Friday, November 18, 2005

Iran's nuclear program: Time's running out for the Bush administration

Kash Kheirkhah

In his testimony before U.S. Senate Committee on Homeland Security and Governmental Affairs, Mr Ray Takyeh, Senior Fellow for Middle Eastern Studies in Council on Foreign Relations, called for an effective American participation in the nuclear talks with Tehran's regime. Mr Takyeh's suggested strategy for solving Iran's nuclear imbroglio came on the day Iran--dismissing a new offer by Russia to ease tensions over its nuclear ambitions-- began converting additional uranium at Isfahan's nuclear facility.

The fact that Mr Takyeh seems to be persistently ignoring is that, as I explained in my response to Mr Fareed Zakaria's argument on Iran's nuclear crisis, Tehran's nuclear program is the key to the survival of the regime. It simply doesn't matter whether the U.S. gets involved in the talks or not. The fact that no economic and political incentives offered by the Europeans have so far managed to lure Iran away from running its uranium conversion program is nothing but a clear sign that Tehran is seeking goals beyond an alleged simple civil nuclear program.

Iran's government has time and time again proved its nuclear program is not negotiable even with countries such as Russia--its biggest ally-- which now seems to be the main obstacle on the way of US referring Iran to the UN Security Council. Iran even rejected a deal--offered by Igor Ivanov, Russia's former foreign minister last week-- that would have allowed it to continue operating the Isfahan facility as long as the converted uranium from Isfahan could be shipped to Russia for enrichment.

It doesn't take a genius to see that Tehran's current strategy is based on utilizing tactics that will buy it enough time to move from one IAEA session to the next until first, its nuclear program has passed the point of no return and second, it has seen the second term of Bush's presidency out.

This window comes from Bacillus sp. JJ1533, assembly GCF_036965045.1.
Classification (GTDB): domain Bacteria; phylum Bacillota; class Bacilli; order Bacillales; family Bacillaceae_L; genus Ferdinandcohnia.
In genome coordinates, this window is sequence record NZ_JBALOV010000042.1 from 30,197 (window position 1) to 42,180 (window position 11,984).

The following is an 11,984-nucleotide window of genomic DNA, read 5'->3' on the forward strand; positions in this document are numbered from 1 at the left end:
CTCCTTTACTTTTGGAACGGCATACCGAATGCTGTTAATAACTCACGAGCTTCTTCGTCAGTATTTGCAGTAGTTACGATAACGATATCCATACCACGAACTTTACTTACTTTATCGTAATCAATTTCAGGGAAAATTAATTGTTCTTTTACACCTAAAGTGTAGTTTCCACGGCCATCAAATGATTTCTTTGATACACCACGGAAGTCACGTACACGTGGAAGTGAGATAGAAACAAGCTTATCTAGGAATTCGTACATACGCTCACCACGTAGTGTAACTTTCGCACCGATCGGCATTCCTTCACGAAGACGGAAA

On the one front, Tehran is very cleverly playing with IAEA inspectors, half-cooperating with them and making sure it has gained itself enough saftey margin to avoid a UN Security referral. On the other front, as Tehran continues to beguile the IAEA, the uranium conversion program in Isfahan facility moves forward as planned, keeping Iran's nuclear program on track.

As Washington Post reports, it's been more than two years that the Bush administration has been unable to persuade its allies to send the Iranian nuclear case to the U.N. Security Council, where Iran could not only face economic sanctions for failing to disclose a nuclear energy program built in secret over 18 years, but also evidence of its involvement in the past and present terrorist activites around the world.

The current US administration hasn't got much time left. If Mr Bush and his foreign policy team can't devise a strategy to put an end to this cat and mouse game in the six months ahead, a nuclear-armed Islamic Republic of Iran and its dire consequences for the Iranian people and the world will be inevitable.

UPDATE: AP reports that Iran received designs from the nuclear black market run by a Pakistani scientist showing how to cast highly radioactive uranium into a form that could be used to build the core of an atomic bomb, diplomats said Friday.

Reuters also reports that The U.N. nuclear watchdog said in a confidential report on Friday it had found an Iranian document which one European diplomat described as a "cookbook" for a nuclear weapon...